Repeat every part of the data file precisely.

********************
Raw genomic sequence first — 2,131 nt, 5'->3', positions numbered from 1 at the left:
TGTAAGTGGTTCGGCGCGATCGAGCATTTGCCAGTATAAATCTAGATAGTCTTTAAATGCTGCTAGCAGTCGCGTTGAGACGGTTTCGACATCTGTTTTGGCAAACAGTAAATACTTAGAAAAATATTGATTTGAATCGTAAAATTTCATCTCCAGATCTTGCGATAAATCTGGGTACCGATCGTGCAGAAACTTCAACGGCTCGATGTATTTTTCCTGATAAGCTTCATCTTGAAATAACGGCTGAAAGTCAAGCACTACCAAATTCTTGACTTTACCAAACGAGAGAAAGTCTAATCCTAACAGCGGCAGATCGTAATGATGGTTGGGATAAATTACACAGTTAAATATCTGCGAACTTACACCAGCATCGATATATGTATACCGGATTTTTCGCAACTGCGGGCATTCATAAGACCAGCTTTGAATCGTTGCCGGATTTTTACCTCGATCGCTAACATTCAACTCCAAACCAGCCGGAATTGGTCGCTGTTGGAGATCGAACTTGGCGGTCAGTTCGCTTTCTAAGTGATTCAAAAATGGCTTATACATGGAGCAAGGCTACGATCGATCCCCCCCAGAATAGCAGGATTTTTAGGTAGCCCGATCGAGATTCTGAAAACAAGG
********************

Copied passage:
Raw genomic sequence first — 2,131 nt, 5'->3', positions numbered from 1 at the left:
TGTAAGTGGTTCGGCGCGATCGAGCATTTGCCAGTATAAATCTAGATAGTCTTTAAATGCTGCTAGCAGTCGCGTTGAGACGGTTTCGACATCTGTTTTGGCAAACAGTAAATACTTAGAAAAATATTGATTTGAATCGTAAAATTTCATCTCCAGATCTTGCGATAAATCTGGGTACCGATCGTGCAGAAACTTCAACGGCTCGATGTATTTTTCCTGATAAGCTTCATCTTGAAATAACGGCTGAAAGTCAAGCACTACCAAATTCTTGACTTTACCAAACGAGAGAAAGTCTAATCCTAACAGCGGCAGATCGTAATGATGGTTGGGATAAATTACACAGTTAAATATCTGCGAACTTACACCAGCATCGATATATGTATACCGGATTTTTCGCAACTGCGGGCATTCATAAGACCAGCTTTGAATCGTTGCCGGATTTTTACCTCGATCGCTAACATTCAACTCCAAACCAGCCGGAATTGGTCGCTGTTGGAGATCGAACTTGGCGGTCAGTTCGCTTTCTAAGTGATTCAAAAATGGCTTATACATGGAGCAAGGCTACGATCGATCCCCCCCAGAATAGCAGGATTTTTAGGTAGCCCGATCGAGATTCTGAAAACAAGG